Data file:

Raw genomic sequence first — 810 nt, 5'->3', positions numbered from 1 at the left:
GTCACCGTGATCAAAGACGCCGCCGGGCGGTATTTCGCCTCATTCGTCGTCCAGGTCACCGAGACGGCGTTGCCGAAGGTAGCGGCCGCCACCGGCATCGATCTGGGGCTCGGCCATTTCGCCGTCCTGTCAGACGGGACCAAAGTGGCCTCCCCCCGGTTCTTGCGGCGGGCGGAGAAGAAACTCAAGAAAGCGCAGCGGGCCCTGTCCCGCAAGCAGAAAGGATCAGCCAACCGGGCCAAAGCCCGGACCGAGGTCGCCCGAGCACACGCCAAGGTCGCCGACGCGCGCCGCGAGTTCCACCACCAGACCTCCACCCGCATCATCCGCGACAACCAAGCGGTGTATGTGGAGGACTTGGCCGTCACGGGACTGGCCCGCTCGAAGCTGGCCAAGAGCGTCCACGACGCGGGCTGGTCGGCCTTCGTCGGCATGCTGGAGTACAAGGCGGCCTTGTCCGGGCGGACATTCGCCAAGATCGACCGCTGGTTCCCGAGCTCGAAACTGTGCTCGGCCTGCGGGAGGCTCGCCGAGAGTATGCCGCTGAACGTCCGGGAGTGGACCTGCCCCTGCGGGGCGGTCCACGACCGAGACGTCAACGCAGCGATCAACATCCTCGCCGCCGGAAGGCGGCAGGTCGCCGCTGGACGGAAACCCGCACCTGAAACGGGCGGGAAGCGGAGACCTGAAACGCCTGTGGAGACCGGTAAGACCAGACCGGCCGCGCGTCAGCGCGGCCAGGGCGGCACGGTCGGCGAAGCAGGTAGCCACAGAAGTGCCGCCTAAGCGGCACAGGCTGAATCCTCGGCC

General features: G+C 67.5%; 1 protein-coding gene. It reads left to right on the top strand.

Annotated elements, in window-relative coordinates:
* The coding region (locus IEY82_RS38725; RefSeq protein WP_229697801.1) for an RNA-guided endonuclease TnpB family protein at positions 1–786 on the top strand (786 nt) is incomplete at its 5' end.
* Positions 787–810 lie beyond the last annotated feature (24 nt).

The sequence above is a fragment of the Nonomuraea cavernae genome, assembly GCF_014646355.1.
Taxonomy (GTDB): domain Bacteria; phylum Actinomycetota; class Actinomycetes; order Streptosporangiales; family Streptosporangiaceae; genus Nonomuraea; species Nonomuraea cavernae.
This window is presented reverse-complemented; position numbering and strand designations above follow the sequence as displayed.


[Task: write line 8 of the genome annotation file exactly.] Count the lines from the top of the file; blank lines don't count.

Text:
Taxonomy (GTDB): domain Bacteria; phylum Actinomycetota; class Actinomycetes; order Streptosporangiales; family Streptosporangiaceae; genus Nonomuraea; species Nonomuraea cavernae.